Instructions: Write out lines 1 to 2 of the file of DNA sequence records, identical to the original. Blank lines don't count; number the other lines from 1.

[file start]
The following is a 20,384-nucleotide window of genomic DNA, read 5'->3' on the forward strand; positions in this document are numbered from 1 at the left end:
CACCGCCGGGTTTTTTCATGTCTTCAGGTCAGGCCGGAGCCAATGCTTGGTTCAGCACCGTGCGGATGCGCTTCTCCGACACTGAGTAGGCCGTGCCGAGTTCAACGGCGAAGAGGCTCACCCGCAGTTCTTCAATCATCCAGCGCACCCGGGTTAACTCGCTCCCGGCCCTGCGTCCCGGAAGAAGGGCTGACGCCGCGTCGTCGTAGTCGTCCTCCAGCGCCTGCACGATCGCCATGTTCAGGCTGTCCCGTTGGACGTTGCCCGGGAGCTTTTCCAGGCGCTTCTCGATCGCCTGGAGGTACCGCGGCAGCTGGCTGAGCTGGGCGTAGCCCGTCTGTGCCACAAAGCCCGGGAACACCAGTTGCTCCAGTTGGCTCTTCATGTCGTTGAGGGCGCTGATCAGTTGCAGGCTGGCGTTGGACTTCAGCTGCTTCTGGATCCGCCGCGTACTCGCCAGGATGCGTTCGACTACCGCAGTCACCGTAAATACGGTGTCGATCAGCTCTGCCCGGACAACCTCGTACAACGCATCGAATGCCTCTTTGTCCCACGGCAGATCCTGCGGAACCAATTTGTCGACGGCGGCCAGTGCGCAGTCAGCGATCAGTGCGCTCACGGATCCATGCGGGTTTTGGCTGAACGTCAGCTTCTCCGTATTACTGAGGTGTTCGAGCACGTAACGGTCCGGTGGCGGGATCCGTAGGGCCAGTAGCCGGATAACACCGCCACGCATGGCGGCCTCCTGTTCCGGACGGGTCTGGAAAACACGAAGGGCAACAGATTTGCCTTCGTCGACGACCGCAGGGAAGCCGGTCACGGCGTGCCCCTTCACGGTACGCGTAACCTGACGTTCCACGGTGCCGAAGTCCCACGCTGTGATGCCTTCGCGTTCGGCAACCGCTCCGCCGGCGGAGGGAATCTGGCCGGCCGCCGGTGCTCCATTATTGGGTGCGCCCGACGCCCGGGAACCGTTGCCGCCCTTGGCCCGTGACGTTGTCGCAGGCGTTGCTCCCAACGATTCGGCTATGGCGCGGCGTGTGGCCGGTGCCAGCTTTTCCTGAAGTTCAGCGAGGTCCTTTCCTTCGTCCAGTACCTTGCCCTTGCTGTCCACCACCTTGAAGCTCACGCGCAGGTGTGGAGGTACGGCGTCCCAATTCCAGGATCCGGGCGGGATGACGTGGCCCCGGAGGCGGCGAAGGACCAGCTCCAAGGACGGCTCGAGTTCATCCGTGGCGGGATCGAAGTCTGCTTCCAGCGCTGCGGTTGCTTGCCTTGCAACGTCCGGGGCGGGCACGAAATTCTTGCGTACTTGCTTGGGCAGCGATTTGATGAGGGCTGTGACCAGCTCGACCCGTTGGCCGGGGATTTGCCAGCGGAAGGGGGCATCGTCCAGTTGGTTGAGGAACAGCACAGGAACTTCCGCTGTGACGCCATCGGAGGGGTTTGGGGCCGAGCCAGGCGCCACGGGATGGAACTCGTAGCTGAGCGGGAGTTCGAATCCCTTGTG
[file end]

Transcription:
The following is a 20,384-nucleotide window of genomic DNA, read 5'->3' on the forward strand; positions in this document are numbered from 1 at the left end:
CACCGCCGGGTTTTTTCATGTCTTCAGGTCAGGCCGGAGCCAATGCTTGGTTCAGCACCGTGCGGATGCGCTTCTCCGACACTGAGTAGGCCGTGCCGAGTTCAACGGCGAAGAGGCTCACCCGCAGTTCTTCAATCATCCAGCGCACCCGGGTTAACTCGCTCCCGGCCCTGCGTCCCGGAAGAAGGGCTGACGCCGCGTCGTCGTAGTCGTCCTCCAGCGCCTGCACGATCGCCATGTTCAGGCTGTCCCGTTGGACGTTGCCCGGGAGCTTTTCCAGGCGCTTCTCGATCGCCTGGAGGTACCGCGGCAGCTGGCTGAGCTGGGCGTAGCCCGTCTGTGCCACAAAGCCCGGGAACACCAGTTGCTCCAGTTGGCTCTTCATGTCGTTGAGGGCGCTGATCAGTTGCAGGCTGGCGTTGGACTTCAGCTGCTTCTGGATCCGCCGCGTACTCGCCAGGATGCGTTCGACTACCGCAGTCACCGTAAATACGGTGTCGATCAGCTCTGCCCGGACAACCTCGTACAACGCATCGAATGCCTCTTTGTCCCACGGCAGATCCTGCGGAACCAATTTGTCGACGGCGGCCAGTGCGCAGTCAGCGATCAGTGCGCTCACGGATCCATGCGGGTTTTGGCTGAACGTCAGCTTCTCCGTATTACTGAGGTGTTCGAGCACGTAACGGTCCGGTGGCGGGATCCGTAGGGCCAGTAGCCGGATAACACCGCCACGCATGGCGGCCTCCTGTTCCGGACGGGTCTGGAAAACACGAAGGGCAACAGATTTGCCTTCGTCGACGACCGCAGGGAAGCCGGTCACGGCGTGCCCCTTCACGGTACGCGTAACCTGACGTTCCACGGTGCCGAAGTCCCACGCTGTGATGCCTTCGCGTTCGGCAACCGCTCCGCCGGCGGAGGGAATCTGGCCGGCCGCCGGTGCTCCATTATTGGGTGCGCCCGACGCCCGGGAACCGTTGCCGCCCTTGGCCCGTGACGTTGTCGCAGGCGTTGCTCCCAACGATTCGGCTATGGCGCGGCGTGTGGCCGGTGCCAGCTTTTCCTGAAGTTCAGCGAGGTCCTTTCCTTCGTCCAGTACCTTGCCCTTGCTGTCCACCACCTTGAAGCTCACGCGCAGGTGTGGAGGTACGGCGTCCCAATTCCAGGATCCGGGCGGGATGACGTGGCCCCGGAGGCGGCGAAGGACCAGCTCCAAGGACGGCTCGAGTTCATCCGTGGCGGGATCGAAGTCTGCTTCCAGCGCTGCGGTTGCTTGCCTTGCAACGTCCGGGGCGGGCACGAAATTCTTGCGTACTTGCTTGGGCAGCGATTTGATGAGGGCTGTGACCAGCTCGACCCGTTGGCCGGGGATTTGCCAGCGGAAGGGGGCATCGTCCAGTTGGTTGAGGAACAGCACAGGAACTTCCGCTGTGACGCCATCGGAGGGGTTTGGGGCCGAGCCAGGCGCCACGGGATGGAACTCGTAGCTGAGCGGGAGTTCGAATCCCTTGTG